After 12 years in the making, Honda's new ST1300 may have hit the sport-touring bull's-eye.
Sport-touring bikes are, as the hyphenated name implies, a compromise. It seems as if there's no way a manufacturer can build a winning combination that can satisfy all riders in every kind of riding environment.
Tip the balance to the sport side and the long-distance guys whine about greasy chains or a lack of stowage and weather protection. Weight things more to the touring side and the peg-scraping crowd bemoans porky agility and relatively sluggish acceleration.
Well, after 12 years in the making, Honda's new ST1300 may have hit the sport-touring bull's-eye.
The ST1300 is the descendant of the ST1100, a V-4-powered sport-tourer that continues to have a fiercely loyal following among high-mileage riders in spite of its 1991-era design origins. But other than its mission and the engine configuration, the ST1300 is an all-new beast with more ponies in its corral, defter moves in its chassis, and a level of comfort and refinement that makes the old bike seem like a vintage Norton.
This much became apparent during the ST1300 press launch that began and ended at Honda's headquarters in Torrance, Calif., with the ritzy seaside town of Santa Barbara as our layover. The 2002 ST1100 brought along for comparison, though blessed with decent power and comfort, simply feels a generation behind the new 1300. Er, make that two generations behind.
The ST1300 is a willing accomplice for inhaling wide-open expanses of open road and doing so in quite a bit of comfort.
The old ST, especially next to the new bike, has a tall, tippy feeling, mushy brakes, and heavy steering. Turbulence from the tall windscreen is quite noisy, and engine vibration is intrusive at higher rpm. Add in dated, slab-sided styling, a clunky gearbox and fairing sides that hit the knees of even short riders, and it becomes apparent that the ST1100 is to the 1300 like a 1990 CBR600 Hurricane is to a new F4i.
Obviously, one key change is the ST's bump in displacement, from 1084cc to 1261cc. Combined with a higher compression ratio and much larger intake and exhaust
valves, power is boosted significantly, up to a claimed 125 countershaft horsepower. Fuel injection leads the way to better fuel economy, lower emissions and no-choke starts.
The ST has an almost docile character under a sedate right hand - oh so Honda. The 90-degree V-4 feels so smooth that it seems as if it could be pulled along by its high-output 660-watt alternator. But get it past 5000 rpm - accompanied by a healthy intake growl from the four 36mm throttle bodies - and its character turns more beastly, though by no means impolite. A kind-hearted monster, the Shrek-like ST produces gobs of grunt as it gathers rpm, cranking out about 115 horsepower on a rear-wheel dyno while surfing a fat torque curve. A satisfying deep burble fires out the exhaust pipes on the overrun, but coming back into the throttle, power delivery can be a bit abrupt like most injected bikes.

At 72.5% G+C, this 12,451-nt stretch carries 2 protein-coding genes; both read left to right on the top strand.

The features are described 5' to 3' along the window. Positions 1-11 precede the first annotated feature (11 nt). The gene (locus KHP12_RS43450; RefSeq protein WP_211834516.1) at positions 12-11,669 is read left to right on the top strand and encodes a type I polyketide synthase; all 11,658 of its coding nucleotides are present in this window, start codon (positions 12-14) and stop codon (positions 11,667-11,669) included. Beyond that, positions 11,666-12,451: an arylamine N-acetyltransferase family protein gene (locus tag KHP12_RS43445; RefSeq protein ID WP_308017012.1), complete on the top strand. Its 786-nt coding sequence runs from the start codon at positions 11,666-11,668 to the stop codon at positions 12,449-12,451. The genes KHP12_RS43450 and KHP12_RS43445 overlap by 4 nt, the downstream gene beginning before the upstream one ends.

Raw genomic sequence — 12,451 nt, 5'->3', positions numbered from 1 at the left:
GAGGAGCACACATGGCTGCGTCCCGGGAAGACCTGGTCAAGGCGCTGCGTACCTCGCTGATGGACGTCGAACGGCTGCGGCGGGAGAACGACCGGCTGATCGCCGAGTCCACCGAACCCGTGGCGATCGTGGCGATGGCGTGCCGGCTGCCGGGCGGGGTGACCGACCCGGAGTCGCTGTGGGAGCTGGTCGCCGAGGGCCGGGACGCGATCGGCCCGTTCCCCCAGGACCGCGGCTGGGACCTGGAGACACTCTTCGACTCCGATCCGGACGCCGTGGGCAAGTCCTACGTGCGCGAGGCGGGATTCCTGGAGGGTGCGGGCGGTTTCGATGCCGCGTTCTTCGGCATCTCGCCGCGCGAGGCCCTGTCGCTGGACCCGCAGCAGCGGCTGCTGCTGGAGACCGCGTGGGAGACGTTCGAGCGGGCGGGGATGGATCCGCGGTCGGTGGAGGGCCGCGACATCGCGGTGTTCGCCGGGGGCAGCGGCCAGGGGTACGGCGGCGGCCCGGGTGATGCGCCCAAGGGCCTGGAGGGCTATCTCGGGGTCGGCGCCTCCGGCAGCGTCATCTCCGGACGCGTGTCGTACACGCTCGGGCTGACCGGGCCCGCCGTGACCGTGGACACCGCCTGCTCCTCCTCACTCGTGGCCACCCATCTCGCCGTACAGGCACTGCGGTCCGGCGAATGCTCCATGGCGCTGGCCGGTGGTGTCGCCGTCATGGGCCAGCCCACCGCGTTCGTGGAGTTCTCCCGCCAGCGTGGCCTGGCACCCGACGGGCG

The ST1300 features a completely redesigned 1261cc liquid-cooled longitudinally mounted V-4 powerplant. The larger capacity engine produces more power and, because of its smaller external dimensions, can be placed forward in the chassis, contributing to improved steering response and handling.
There, now that we've got more power, how about some more comfort? To fulfill that mission, vibration is damped in the longitudinally-situated V-4 by the addition of twin contra-rotating balance shafts. The old ST's engine was rubber-mounted to quell vibration but, thanks to the balance shafts, Honda could rigidly fasten the 1300's engine directly to the frame to use it as a stressed member for added chassis rigidity.
The new triple-box-section aluminum frame is 2.4 lbs. lighter than the old steel frame, while being much stiffer. Changes to the engine architecture allow the 2.0-inch shorter mill to be placed closer to the front wheel, which combined with a seating position 1.6 inches further forward allows better weight distribution while carving up corners.
Despite the ST's bulky external appearance, this sumo sportster is surprisingly adept on a tight and twisty road. Credit radical chassis geometry changes for its new-found agility. Its wheelbase is an enormous 2.5 inches shorter, and the fork's rake angle is significantly steeper, at 26.0 versus 27.3 degrees.
Larger fork tubes (45mm) hold a front wheel assembly that's claimed to weigh an incredible 7.4 lbs. less than the old bike's. Honda says 4.7 lbs. were lopped off the front brake rotor mass, and the 18-inch aluminum front wheel is lighter by 2.7 lbs. A new alloy swingarm that replaces the old steel arm and lighter rear-wheel components help to reduce unsprung weight for easier wheel control from the single shock.
Two generations of Honda's STs butt heads. Trust us, you want the one on the left.
It all works as advertised, as the new ST eats up bumps in the corners almost as well as it does on the superslab. Honda engineers (including the bike's deputy Large Project Leader Hidetoshi Miyazaki, who also assisted with the new, more sporting Gold Wing) have a knack at setting up a suspension without damping adjusters so that is at once plush and well-controlled. Had the 1300 been given a full brace of clickers, it's a good bet the bike's owner would just mess up its fine balance. That being said, an aggressive rider would benefit from slightly tighter rebound damping when tossing around its considerable weight in the tight stuff.
The standard version of the ST1300 retails for a reasonable $12,999, and it includes Honda's linked braking system (LBS), a manually-adjustable windscreen and the nicely integrated and cavernous hard-shell saddlebags, among a plethora of other niceties. The $14,499 ABS version adds an excellent set of anti-lock brakes, a very effective motor-adjustable windscreen (with 7.4 inches of sweep through 13 degrees), and 13 extra pounds (637 lbs. dry, according to Honda).
I'd recommend splurging the extra coin for the top version for a couple of reasons. First and foremost is the fantastic wind
protection offered by the electrically-adjustable windshield. Extensive wind tunnel development has made it effective at all its levels, something the similarly-missioned Yamaha FJR1300 can't claim. At its lowest setting the shield is well out of the way, giving the bike a lighter impression while still offering turbulence-free deflected air. With the screen positioned at the top of its range, the rider enjoys a still cocoon up to around 75 mph, allowing for a refreshing faceshield-open journey. And it's still protective up to 90 mph, though there's a bit of turbulent backlash.
Two cylinders of the V-4 stick out of each side of the gentle curves and sharp angles of the fairing.